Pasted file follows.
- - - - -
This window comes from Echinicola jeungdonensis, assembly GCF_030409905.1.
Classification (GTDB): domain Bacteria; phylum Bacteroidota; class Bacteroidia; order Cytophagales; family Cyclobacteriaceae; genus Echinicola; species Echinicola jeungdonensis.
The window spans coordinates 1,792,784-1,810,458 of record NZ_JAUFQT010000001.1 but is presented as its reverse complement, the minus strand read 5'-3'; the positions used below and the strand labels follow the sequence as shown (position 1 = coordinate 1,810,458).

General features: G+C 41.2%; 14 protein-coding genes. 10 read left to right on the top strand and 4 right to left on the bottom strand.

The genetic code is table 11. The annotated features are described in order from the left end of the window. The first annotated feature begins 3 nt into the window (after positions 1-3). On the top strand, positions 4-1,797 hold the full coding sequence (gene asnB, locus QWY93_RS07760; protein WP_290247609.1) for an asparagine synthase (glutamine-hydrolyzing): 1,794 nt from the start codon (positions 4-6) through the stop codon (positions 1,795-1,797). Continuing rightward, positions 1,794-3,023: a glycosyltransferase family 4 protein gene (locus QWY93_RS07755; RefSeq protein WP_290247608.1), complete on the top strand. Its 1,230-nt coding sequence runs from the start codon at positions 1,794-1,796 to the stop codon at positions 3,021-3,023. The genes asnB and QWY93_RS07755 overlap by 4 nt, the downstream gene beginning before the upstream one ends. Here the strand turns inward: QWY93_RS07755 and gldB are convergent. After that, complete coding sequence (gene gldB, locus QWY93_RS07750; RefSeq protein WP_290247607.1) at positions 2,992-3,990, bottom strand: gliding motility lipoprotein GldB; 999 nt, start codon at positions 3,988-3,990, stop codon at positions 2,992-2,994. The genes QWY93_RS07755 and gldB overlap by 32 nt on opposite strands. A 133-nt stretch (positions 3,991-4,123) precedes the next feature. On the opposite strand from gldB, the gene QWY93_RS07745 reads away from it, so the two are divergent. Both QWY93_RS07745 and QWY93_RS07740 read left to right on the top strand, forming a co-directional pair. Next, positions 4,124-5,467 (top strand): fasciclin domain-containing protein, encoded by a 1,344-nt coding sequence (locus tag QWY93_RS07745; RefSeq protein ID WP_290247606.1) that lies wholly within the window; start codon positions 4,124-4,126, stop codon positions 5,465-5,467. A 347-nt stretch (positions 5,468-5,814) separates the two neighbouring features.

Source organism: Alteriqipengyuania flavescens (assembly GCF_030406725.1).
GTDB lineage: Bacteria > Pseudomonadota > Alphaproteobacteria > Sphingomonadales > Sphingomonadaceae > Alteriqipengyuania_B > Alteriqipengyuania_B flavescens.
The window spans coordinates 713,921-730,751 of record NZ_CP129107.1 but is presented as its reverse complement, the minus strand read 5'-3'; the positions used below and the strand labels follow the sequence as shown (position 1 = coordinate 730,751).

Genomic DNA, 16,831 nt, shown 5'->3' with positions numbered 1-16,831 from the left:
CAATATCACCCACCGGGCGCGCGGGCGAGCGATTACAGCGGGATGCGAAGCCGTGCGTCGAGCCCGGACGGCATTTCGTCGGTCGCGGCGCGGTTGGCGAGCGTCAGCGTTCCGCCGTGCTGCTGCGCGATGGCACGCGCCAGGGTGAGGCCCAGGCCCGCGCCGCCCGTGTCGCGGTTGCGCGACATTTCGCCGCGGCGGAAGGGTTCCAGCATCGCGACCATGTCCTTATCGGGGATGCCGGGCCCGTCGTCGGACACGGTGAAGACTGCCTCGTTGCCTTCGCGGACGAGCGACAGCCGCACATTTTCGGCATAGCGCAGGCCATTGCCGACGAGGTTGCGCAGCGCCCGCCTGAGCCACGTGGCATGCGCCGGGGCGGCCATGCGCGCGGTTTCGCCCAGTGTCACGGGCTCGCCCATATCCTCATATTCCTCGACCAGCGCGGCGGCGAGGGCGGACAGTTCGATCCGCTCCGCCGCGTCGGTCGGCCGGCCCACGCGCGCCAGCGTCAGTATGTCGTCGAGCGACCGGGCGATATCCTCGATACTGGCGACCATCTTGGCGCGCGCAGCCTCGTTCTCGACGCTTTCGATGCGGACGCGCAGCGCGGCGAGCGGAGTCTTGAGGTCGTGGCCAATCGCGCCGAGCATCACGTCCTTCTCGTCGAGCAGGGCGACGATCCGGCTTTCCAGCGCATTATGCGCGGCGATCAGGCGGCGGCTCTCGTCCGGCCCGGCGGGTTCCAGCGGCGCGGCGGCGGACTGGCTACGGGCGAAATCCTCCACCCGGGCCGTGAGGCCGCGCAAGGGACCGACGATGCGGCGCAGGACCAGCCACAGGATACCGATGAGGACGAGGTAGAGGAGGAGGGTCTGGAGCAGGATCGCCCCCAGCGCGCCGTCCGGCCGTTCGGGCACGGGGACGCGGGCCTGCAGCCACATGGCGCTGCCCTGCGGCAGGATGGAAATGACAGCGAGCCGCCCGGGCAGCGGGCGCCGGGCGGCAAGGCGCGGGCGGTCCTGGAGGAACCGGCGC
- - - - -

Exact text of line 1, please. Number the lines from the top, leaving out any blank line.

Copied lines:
This window comes from Echinicola jeungdonensis, assembly GCF_030409905.1.